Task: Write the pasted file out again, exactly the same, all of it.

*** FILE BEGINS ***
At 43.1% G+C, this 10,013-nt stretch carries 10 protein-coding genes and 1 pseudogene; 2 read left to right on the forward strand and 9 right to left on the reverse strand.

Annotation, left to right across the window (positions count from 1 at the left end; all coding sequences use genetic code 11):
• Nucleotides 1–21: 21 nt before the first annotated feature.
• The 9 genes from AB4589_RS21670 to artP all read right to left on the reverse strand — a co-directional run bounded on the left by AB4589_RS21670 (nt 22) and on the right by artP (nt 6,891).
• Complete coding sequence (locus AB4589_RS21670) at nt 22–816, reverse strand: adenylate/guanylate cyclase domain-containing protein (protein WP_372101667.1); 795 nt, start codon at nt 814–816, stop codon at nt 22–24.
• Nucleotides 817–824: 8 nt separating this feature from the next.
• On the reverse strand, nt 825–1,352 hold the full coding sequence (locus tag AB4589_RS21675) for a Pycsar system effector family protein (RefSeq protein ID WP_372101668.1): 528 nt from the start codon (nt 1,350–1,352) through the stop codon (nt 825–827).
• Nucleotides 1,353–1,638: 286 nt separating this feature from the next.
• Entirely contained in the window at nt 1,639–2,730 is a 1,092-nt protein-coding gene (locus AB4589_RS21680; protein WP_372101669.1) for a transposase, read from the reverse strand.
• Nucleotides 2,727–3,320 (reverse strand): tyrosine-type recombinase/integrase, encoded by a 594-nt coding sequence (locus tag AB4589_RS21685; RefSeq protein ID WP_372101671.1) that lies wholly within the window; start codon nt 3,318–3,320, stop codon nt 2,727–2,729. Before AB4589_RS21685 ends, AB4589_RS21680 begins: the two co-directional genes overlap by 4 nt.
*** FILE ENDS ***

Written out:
At 43.1% G+C, this 10,013-nt stretch carries 10 protein-coding genes and 1 pseudogene; 2 read left to right on the forward strand and 9 right to left on the reverse strand.

Annotation, left to right across the window (positions count from 1 at the left end; all coding sequences use genetic code 11):
• Nucleotides 1–21: 21 nt before the first annotated feature.
• The 9 genes from AB4589_RS21670 to artP all read right to left on the reverse strand — a co-directional run bounded on the left by AB4589_RS21670 (nt 22) and on the right by artP (nt 6,891).
• Complete coding sequence (locus AB4589_RS21670) at nt 22–816, reverse strand: adenylate/guanylate cyclase domain-containing protein (protein WP_372101667.1); 795 nt, start codon at nt 814–816, stop codon at nt 22–24.
• Nucleotides 817–824: 8 nt separating this feature from the next.
• On the reverse strand, nt 825–1,352 hold the full coding sequence (locus tag AB4589_RS21675) for a Pycsar system effector family protein (RefSeq protein ID WP_372101668.1): 528 nt from the start codon (nt 1,350–1,352) through the stop codon (nt 825–827).
• Nucleotides 1,353–1,638: 286 nt separating this feature from the next.
• Entirely contained in the window at nt 1,639–2,730 is a 1,092-nt protein-coding gene (locus AB4589_RS21680; protein WP_372101669.1) for a transposase, read from the reverse strand.
• Nucleotides 2,727–3,320 (reverse strand): tyrosine-type recombinase/integrase, encoded by a 594-nt coding sequence (locus tag AB4589_RS21685; RefSeq protein ID WP_372101671.1) that lies wholly within the window; start codon nt 3,318–3,320, stop codon nt 2,727–2,729. Before AB4589_RS21685 ends, AB4589_RS21680 begins: the two co-directional genes overlap by 4 nt.